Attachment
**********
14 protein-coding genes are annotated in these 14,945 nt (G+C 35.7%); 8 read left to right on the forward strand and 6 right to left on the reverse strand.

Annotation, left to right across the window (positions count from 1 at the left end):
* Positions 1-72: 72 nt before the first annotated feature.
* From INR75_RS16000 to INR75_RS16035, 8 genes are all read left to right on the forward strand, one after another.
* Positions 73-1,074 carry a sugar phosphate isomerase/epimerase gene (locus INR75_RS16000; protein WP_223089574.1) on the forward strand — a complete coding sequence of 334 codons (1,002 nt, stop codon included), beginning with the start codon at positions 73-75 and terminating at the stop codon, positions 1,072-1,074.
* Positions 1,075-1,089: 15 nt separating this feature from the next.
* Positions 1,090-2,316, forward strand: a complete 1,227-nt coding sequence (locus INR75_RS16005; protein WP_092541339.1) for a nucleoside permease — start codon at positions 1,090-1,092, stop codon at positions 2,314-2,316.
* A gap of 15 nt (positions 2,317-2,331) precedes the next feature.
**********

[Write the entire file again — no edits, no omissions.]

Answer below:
14 protein-coding genes are annotated in these 14,945 nt (G+C 35.7%); 8 read left to right on the forward strand and 6 right to left on the reverse strand.

Annotation, left to right across the window (positions count from 1 at the left end):
* Positions 1-72: 72 nt before the first annotated feature.
* From INR75_RS16000 to INR75_RS16035, 8 genes are all read left to right on the forward strand, one after another.
* Positions 73-1,074 carry a sugar phosphate isomerase/epimerase gene (locus INR75_RS16000; protein WP_223089574.1) on the forward strand — a complete coding sequence of 334 codons (1,002 nt, stop codon included), beginning with the start codon at positions 73-75 and terminating at the stop codon, positions 1,072-1,074.
* Positions 1,075-1,089: 15 nt separating this feature from the next.
* Positions 1,090-2,316, forward strand: a complete 1,227-nt coding sequence (locus INR75_RS16005; protein WP_092541339.1) for a nucleoside permease — start codon at positions 1,090-1,092, stop codon at positions 2,314-2,316.
* A gap of 15 nt (positions 2,317-2,331) precedes the next feature.